World

Weakening Hurricane Joaquin moves past Bermuda, after pounding it with winds, rain

  • A helicopter flies over the Congaree River past the skyline of Columbia, S.C., Sunday, Oct. 4, 2015. Hundreds were rescued from fast-moving floodwaters Sunday in South Carolina as days of driving rain hit a dangerous crescendo that buckled buildings and roads, closed a major East Coast interstate route and threatened the drinking water supply for the capital city. (AP Photo/Chuck Burton)

    A helicopter flies over the Congaree River past the skyline of Columbia, S.C., Sunday, Oct. 4, 2015. Hundreds were rescued from fast-moving floodwaters Sunday in South Carolina as days of driving rain hit a dangerous crescendo that buckled buildings and roads, closed a major East Coast interstate route and threatened the drinking water supply for the capital city. (AP Photo/Chuck Burton)  (The Associated Press)

  • In this Saturday, Oct. 3, 2015, photo, provided by the U.S. Coast Guard, a U.S. aid worker looks out the window of an Air Station Miami HC-144 Ocean Sentry aircraft to observe damage caused by Hurricane Joaquin in the Bahamas. The HC-144 aircrew flew over several islands to survey and document damage. (Petty Officer 2nd Class Mark Barney/U.S. Coast Guard via AP)

    In this Saturday, Oct. 3, 2015, photo, provided by the U.S. Coast Guard, a U.S. aid worker looks out the window of an Air Station Miami HC-144 Ocean Sentry aircraft to observe damage caused by Hurricane Joaquin in the Bahamas. The HC-144 aircrew flew over several islands to survey and document damage. (Petty Officer 2nd Class Mark Barney/U.S. Coast Guard via AP)  (The Associated Press)

  • In this Saturday, Oct. 3, 2015, photo, provided by the U.S. Coast Guard, a Bahamian official observes storm damage in the Bahamas caused by Hurricane Joaquin from aboard a U.S. Coast Guard HC-144 Ocean Sentry aircraft from Air Station Miami. Residential areas in the Bahamas sustained damage after Joaquin passed through the Caribbean Sea. (Petty Officer 2nd Class Mark Barney/U.S. Coast Guard via AP)

    In this Saturday, Oct. 3, 2015, photo, provided by the U.S. Coast Guard, a Bahamian official observes storm damage in the Bahamas caused by Hurricane Joaquin from aboard a U.S. Coast Guard HC-144 Ocean Sentry aircraft from Air Station Miami. Residential areas in the Bahamas sustained damage after Joaquin passed through the Caribbean Sea. (Petty Officer 2nd Class Mark Barney/U.S. Coast Guard via AP)  (The Associated Press)

A weakening Hurricane Joaquin moved past Bermuda and farther out into the Atlantic after pounding the wealthy financial haven and tourist destination with heavy rains and winds.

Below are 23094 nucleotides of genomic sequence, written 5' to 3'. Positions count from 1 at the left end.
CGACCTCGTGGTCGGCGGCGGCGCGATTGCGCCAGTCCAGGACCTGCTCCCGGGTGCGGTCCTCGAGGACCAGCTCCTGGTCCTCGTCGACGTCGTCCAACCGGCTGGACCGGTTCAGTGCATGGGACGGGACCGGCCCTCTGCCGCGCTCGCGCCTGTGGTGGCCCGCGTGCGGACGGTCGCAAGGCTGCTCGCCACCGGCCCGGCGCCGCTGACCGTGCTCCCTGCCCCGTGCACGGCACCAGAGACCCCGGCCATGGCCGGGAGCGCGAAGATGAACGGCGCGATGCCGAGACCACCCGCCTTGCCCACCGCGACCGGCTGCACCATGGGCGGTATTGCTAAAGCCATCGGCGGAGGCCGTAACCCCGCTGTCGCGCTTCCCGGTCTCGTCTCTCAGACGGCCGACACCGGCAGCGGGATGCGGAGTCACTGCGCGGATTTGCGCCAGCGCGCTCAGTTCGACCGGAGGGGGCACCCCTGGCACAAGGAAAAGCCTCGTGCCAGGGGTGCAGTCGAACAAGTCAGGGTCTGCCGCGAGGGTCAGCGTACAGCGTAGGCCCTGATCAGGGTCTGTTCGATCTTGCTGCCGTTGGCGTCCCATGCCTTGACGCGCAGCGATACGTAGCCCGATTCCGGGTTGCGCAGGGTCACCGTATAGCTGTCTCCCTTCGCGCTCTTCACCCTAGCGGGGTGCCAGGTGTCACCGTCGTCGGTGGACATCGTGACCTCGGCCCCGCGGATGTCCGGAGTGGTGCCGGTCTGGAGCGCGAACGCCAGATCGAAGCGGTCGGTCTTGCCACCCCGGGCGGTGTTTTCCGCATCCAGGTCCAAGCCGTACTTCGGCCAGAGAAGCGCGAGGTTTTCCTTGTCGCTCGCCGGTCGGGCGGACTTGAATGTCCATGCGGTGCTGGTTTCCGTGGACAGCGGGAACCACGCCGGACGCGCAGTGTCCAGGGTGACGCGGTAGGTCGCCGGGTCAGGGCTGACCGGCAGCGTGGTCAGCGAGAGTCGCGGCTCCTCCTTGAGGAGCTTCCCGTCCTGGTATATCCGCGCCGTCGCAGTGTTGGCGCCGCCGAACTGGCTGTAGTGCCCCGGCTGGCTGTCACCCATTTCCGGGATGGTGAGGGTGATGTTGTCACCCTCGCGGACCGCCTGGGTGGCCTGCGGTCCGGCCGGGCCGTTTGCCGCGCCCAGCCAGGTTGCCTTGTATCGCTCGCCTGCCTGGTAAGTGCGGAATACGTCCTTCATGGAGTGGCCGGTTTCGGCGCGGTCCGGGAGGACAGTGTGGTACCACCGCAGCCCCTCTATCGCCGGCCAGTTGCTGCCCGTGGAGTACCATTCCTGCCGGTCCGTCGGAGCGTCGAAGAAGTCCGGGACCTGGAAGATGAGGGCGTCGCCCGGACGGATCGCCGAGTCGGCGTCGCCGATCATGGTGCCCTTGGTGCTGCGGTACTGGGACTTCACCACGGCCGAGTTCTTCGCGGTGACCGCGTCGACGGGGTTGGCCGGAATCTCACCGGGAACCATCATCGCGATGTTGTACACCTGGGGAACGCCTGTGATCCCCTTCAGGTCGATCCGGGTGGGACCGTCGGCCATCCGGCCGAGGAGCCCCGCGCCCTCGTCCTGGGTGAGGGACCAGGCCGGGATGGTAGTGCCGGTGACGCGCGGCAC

All flights to the island's L.F. Wade International Airport were cancelled on Sunday and ferry service was closed due to rough seas. Emergency service agencies were placed on alert and there were scattered power outages by early evening.

"I think it's going to be bad, and last year I lost a lot of stuff to the storms," said retiree Susan DeSilva, whose son-in-law helped her secure her windows and doors as the storm approached.

Others were far less worried in the tiny territory accustomed to rough weather. At least one bar in the capital of Hamilton was packed with people riding out the hurricane with drinks and friends.

"I can think of worse places to be," said Derrick Tucker in the crowded Robin Hood Pub and Restaurant as the wind whistled outside.

After roaring across parts of the Bahamas as a major Category 4 hurricane, Joaquin lost steam as it headed north. By late Sunday night, U.S. forecasters said sustained winds had dropped to 85 mph (140 kph). Still, it was expected to bring hurricane conditions and life-threatening storm surge to Bermuda Sunday night when the storm's eye passes closest to the island.

As the hurricane's eye moves past Bermuda, swells kicked up by the storm will continue to affect the Bahamas and the eastern coast of the U.S. about 600 miles (965 kilometers) away.

The U.S. National Hurricane Center in Miami said that elevated water levels and big waves from Joaquin will affect the U.S. mid-Atlantic region, "causing significant beach and dune erosion with moderate coastal flooding likely."

Joaquin lashed the lightly populated southeastern Bahamas earlier in the week, damaging hundreds of homes and causing severe flooding on several small islands in the sprawling archipelago off Florida's east coast. The government said it was still working to calculate the extent of the damage to infrastructure and private property.

Aircraft and ships searched the southeastern Bahamas for a U.S. cargo ship with 33 people on board. The craft lost power and communications when it was caught in the strengthening hurricane and has not been heard from since Thursday.

Joaquin's center was located some 70 miles (110 kilometers) northwest of Bermuda, with hurricane-force winds extending outward up to 45 miles (75 kilometers). It is tracking north-northeast at 13 mph (20 kph).

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Contributor Josh Ball reported from Hamilton, Bermuda; AP writer David McFadden reported from Port-au-Prince, Haiti.